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The Island of Hlesey

I came across this passage today:

Thor spake:
37. “In Hlesey the brides | of the Berserkers slew I;
Most evil they were, | and all they betrayed.”

According to Bellows this is the island that belongs to Ægir; and has been identified as the Danish island Läsö, in the Kattegat.

This would seem to be in a way connected to the place name naming which is often associated to land regions rather than islands.  With such holy places upon Midgard it leaves one to wonder if at sometime if there was also a Vé or Hóf located upon the island at one time. Since there is little information available to the locations of the Vés` or Hófs` from our ancestors time; a lot of speculation remains on the role the island would have played in the local customs.

Coming from a region that depends upon the ocean for travel and making a living as well as for food; there is still to this day a ritual done to this day to “Bless the fleet”; although it has been greatly perverted to suit Christian terms and purposes; it is clearly a ritual that is not Christian in nature. This should not be surprising seeing that Christianity has stolen many rituals, objects, symbols and many other things from our ancestors it is possible that such a ritual may have been done by our ancestors to their ships; regardless to class [war, trade, fishing]. This would lend to the possibility that such a ritual could have occurred on the island of Hlesey.

Another interesting look on this island is the issue of the brides that were slain by Thor. We know that Ægir and Rán have many daughters collectively known as the waves. So why say they were the brides of Berserkers? This could be a very cleaver kenning to suggest the island is in  treacherous water; if the Berserkers were using the island as a burg; one could suggest the waves were their brides and thus betrayal of all who attempted to land on the island via the sea led to their shipwrecking in the treacherous waters. The statement of Thor saying he killed the brides could be a way of saying he successfully made land fall to the island when no one else could.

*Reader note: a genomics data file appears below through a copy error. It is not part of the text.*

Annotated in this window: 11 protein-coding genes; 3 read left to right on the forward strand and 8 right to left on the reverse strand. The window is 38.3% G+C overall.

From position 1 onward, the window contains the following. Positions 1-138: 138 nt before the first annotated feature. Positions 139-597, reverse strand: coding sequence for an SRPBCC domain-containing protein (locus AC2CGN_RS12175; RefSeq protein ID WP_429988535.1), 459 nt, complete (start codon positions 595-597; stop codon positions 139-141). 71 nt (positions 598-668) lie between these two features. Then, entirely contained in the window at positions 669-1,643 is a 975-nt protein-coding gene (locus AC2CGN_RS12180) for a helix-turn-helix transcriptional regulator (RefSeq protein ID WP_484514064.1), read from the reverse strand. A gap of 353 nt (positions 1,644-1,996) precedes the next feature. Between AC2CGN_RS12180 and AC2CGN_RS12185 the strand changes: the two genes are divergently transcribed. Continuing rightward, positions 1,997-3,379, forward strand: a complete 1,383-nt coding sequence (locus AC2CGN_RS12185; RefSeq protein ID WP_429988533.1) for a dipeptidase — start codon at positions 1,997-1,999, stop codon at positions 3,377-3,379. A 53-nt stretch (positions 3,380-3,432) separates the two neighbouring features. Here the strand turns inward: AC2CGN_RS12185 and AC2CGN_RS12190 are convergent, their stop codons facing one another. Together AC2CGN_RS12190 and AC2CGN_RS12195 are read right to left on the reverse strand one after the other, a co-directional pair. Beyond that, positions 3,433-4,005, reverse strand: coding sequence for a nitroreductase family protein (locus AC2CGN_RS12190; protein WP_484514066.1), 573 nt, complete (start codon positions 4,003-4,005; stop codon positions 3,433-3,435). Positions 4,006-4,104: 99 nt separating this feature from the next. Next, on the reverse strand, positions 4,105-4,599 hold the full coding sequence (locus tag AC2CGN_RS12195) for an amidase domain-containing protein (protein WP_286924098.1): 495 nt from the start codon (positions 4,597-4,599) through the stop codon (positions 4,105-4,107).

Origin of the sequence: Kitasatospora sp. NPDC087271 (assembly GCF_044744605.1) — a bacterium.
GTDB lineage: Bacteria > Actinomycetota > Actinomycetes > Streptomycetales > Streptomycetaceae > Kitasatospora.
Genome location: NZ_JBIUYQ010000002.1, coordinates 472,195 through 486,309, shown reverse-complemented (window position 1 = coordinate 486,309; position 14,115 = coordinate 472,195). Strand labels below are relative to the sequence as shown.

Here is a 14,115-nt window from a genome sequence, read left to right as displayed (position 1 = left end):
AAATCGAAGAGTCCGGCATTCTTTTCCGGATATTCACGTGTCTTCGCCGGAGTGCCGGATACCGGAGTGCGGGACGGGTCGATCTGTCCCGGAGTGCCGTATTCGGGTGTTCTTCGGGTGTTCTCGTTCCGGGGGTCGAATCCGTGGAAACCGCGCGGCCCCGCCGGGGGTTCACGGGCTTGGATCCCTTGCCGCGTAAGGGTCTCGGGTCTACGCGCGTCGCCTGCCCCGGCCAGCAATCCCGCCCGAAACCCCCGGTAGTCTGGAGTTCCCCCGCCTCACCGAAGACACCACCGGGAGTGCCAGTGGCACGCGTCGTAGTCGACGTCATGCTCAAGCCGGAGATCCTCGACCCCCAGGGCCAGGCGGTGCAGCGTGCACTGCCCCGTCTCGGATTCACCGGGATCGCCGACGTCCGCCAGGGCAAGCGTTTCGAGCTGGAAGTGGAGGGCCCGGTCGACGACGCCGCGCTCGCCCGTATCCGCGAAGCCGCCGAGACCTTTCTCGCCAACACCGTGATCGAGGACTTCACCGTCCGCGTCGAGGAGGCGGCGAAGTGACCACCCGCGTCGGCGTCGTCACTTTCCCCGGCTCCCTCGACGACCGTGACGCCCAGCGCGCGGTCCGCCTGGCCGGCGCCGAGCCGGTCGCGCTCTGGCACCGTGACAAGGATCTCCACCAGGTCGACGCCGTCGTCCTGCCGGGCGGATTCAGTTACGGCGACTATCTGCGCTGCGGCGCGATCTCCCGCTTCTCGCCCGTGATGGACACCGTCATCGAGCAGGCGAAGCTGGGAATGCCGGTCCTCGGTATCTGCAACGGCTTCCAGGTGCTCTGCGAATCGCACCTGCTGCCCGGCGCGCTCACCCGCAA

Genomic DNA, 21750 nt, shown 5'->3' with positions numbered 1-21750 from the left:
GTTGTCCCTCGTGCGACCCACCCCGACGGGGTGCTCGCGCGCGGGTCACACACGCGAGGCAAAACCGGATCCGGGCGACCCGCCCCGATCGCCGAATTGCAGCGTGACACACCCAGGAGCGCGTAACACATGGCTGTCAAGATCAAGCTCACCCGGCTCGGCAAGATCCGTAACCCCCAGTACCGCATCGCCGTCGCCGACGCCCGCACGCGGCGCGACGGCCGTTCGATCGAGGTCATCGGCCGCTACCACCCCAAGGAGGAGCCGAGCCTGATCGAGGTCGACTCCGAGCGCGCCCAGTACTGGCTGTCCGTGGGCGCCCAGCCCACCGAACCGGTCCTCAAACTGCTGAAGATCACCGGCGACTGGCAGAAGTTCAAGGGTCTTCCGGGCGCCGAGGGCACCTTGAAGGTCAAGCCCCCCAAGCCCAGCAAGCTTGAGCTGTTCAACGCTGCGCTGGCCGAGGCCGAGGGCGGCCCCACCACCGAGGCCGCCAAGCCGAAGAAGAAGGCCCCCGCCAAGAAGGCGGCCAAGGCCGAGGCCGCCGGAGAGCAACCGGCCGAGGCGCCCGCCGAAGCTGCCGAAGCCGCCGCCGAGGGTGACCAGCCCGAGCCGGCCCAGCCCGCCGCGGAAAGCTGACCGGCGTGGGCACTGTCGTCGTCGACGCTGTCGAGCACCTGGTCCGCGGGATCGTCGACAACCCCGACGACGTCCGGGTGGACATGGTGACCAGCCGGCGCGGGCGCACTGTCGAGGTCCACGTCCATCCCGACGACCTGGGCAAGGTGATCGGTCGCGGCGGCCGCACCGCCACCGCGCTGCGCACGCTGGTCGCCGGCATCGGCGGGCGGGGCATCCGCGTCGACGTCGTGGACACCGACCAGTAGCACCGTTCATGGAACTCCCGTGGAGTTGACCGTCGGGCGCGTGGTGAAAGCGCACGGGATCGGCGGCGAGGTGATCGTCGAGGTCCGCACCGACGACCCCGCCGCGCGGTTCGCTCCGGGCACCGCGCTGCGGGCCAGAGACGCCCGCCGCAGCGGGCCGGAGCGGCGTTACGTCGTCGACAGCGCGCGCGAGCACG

Normally the Berserker class with in the Norse ranks were not men who would be of the normal marrying type. Sure there are some instances where the Berserkers did marry; however look at the Jomsvikings; not exactly the same class of men; but illustrates the point of bands of warriors with strict codes of conduct.

One more thing; in the geographical terms of regions within the worlds; one should wonder how close the island is to Njörðr’s home in Nöatun and his residence within Asgard as we know he resides near the beach. I have heard the argument that suggests Njörðr’s residence in Asgard is Nöatun. However I disagree with this view; as the Völuspá states Njörðr returns Nöatun just before Ragnarök. As well there is another sea side location of Hymir’s hall, where we know Thor has been. And then there are the coral caves of Ægir and Rán where the mighty feast is held.

Anyone got any ideas they want to share?


Posted in Forn Seðr.

One Response

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  1. Hrafnmann says

    I think those few stanzas refer to a lost tale. Not sure how to interpret it though. We could take it that these women of the berserk had taken up residence on the island and terrorized the folk living there. We have a few accounts of how berserkers used their fierce ability and reputation to work their will on the average folk of a society. Perhaps Thorr and Thjalfi went there to deal with the situation? After all look at the context of the lay. . .Thorr vs. Odin. . . and who is considered the patron of the berserker?

    As for the kenning you allude to, that kind of works as well for Thorr as ‘master’ of the storm and mundane weather in general, can quell the waves if need be.

    Just a few points off the cuff.


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